Biosimilar Oncology Roundup: June 2019

June 2019 was a busy month for oncology biosimilars, in both the supportive care and anticancer contexts, with regulatory activity and the presentation of reassuring new data.
Kelly Davio
June 28, 2019
June drew to a close with news that the FDA had approved Pfizer’s bevacizumab biosimilar, Zirabev. The 21st US biosimilar, approved as bevacizumab-bvzr, references Avastin.

The biosimilar drug is also approved in the European Union, although it is not clear when Zirabev will make its way to patients in the EU or US contexts; Pfizer was dealt a blow this month when a UK court declined to issue a declaration that would allow for greater certainty about the patent landscape in Europe. Pfizer has said that its launch of the product is being thwarted by patent thickets around the reference product.

Among the other key developments of this month was the FDA’s approval of Amgen’s Kanjinti, or ABP 980. The trastuzumab biosimilar, approved for the treatment of HER2-positive breast cancer and gastric cancer, had previously been issued a Complete Response Letter in 2018. The biosimilar’s approval came just a week after researchers reported new cardiac safety data that demonstrate that the biosimilar and its reference have similar tolerability and safety.

Other new data on biosimilar trastuzumab agents were also unveiled at the American Society of Clinical Oncology (ASCO) annual meeting this month; Samsung Bioepis reported that, at 3 years, there was no difference in event-free survival (EFS) between patients treated with biosimilar trastuzumab, Ontruzant, and those treated with Herceptin that was not affected by a change in antibody-dependent cell-mediated cytotoxicity (ADCC).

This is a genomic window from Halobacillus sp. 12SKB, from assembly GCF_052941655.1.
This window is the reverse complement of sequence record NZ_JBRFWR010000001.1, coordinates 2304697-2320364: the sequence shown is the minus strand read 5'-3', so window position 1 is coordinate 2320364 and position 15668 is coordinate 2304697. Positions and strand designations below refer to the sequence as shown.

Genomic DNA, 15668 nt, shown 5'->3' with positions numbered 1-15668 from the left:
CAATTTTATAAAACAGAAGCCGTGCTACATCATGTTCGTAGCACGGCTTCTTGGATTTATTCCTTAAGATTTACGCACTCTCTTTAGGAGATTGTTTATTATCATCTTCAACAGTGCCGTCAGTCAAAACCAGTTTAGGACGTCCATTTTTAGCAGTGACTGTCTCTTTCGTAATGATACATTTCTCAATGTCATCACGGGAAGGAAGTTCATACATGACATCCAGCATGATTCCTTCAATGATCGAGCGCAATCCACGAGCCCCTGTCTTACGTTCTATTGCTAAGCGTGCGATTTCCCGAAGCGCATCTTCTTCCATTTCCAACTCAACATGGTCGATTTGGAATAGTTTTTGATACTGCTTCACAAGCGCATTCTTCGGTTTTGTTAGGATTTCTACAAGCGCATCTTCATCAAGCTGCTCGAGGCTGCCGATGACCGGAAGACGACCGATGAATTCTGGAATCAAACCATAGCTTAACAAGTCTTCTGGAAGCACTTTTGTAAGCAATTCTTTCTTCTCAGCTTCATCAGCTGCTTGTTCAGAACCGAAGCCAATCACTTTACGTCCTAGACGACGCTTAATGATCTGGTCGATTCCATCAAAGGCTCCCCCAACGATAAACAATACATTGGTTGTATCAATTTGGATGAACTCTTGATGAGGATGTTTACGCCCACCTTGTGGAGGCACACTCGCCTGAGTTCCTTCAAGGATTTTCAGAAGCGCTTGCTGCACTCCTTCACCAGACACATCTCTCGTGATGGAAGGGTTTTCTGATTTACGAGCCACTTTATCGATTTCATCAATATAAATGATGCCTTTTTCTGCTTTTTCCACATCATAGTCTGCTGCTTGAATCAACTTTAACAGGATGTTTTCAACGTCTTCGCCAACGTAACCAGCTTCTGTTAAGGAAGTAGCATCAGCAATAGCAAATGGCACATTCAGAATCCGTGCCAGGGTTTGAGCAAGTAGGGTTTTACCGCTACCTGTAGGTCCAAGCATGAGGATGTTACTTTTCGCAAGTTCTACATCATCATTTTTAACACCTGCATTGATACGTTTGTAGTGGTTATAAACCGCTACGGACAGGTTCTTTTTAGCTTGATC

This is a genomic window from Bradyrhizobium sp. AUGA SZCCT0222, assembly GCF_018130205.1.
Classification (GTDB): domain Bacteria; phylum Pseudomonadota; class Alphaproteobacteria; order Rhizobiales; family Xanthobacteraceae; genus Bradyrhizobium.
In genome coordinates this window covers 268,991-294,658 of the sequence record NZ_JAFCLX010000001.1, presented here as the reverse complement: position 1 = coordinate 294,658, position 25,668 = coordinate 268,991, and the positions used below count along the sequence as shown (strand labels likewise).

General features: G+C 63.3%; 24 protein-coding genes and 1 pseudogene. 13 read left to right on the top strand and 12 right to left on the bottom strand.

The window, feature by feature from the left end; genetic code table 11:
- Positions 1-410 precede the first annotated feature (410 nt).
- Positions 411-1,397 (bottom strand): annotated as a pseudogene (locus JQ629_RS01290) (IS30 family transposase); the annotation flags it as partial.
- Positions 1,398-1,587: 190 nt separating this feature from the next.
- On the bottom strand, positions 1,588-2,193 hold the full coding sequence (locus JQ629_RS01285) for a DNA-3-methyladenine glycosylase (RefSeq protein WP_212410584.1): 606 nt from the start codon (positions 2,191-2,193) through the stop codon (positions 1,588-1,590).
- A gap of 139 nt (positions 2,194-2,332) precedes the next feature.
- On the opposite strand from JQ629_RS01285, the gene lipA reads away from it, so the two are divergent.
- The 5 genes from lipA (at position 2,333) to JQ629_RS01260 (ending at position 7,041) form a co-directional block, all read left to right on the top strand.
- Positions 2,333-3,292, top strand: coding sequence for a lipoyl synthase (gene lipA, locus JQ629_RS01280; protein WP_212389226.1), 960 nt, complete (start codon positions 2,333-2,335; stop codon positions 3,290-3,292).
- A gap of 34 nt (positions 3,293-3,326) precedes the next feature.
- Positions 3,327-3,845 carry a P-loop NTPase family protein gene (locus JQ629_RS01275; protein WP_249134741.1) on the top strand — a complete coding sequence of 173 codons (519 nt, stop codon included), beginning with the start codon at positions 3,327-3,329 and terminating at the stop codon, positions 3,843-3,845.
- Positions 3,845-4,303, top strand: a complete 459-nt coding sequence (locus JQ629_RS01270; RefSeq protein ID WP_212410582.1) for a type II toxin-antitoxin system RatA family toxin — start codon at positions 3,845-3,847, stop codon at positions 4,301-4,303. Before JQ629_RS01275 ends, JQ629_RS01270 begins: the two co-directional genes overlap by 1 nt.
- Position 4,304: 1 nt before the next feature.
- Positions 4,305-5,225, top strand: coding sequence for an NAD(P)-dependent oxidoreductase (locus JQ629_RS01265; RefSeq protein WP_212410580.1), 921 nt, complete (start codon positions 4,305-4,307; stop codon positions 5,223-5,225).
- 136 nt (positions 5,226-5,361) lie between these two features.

Patients who were exposed to low-ADCC Herceptin, however, had decreased EFS. These findings have raised questions about what triggered the shift in the critical quality attribute for the reference drug, and whether other drugs that have had abrupt changes in their biological profiles—including the reference rituximab—may also be of concern.

New data on Mylan and Biocon’s biosimilar trastuzumab, Ogivri, were also made available this month: The final overall survival (OS) results of the HERITAGE study showed comparable OS for patients treated with the biosimilar and those treated with the reference. In other good news for Biocon, the company’s Bengaluru site, where it manufactures Ogivri, received EU certification of good manufacturing practice after a March 2019 inspection.

More biosimilar trastuzumab products are also on the horizon; the European Medicines Agency this month accepted for review a marketing authorization application from Henlius, a China-based biosimilar developer, for its HLX02.

Biosimilar rituximab was also a hot topic this month; data from Sandoz’s REFLECT trial of biosimilar rituximab, Rixathon, have been as expected in terms of safety, and 4 studies presented during the 24th European Hematology Association (EHA) Congress reported that Celltrion’s biosimilar rituximab, Truxima, did not negatively impact the effect of treatment, did not lead to unexpected adverse events, allowed a high proportion of patients with diffuse large B-cell lymphoma to achieve complete response or partial response, and generated substantial savings for European healthcare systems.

Data from the ASCO meeting also showed that European providers are growing more accepting of biosimilar rituximab, and uptake has been particularly strong in Germany and the United Kingdom.

Eli Lilly and Innovent hope to bring their own biosimilar rituximab, IBI301, to the market in China; the partnership announced this month that the National Medical Products Administration has accepted their regulatory application for review.

In the supportive care space, data from the ASCO meeting have shown that patients still worry that less expensive neutropenia drugs could be of reduced quality. Those findings could be of concern for drug makers like Sandoz, Fresenius Kabi, and Gema Biotech, all of whom recently gave updates on their biosimilar pegfilgrastim programs.

Finally, despite such worries, more data continue to accrue for the safety and efficacy of biosimilar granulocyte colony-stimulating factor agents. At the EHA meeting, researchers presented data on biosimilar filgrastim in the treatment of severe chronic neutropenia, reporting that no cases of osteoporosis, severe splenomegaly, splenic rupture, severe side effects, or immunogenicity have been reported in patients who received biosimilar filgrastim therapy.

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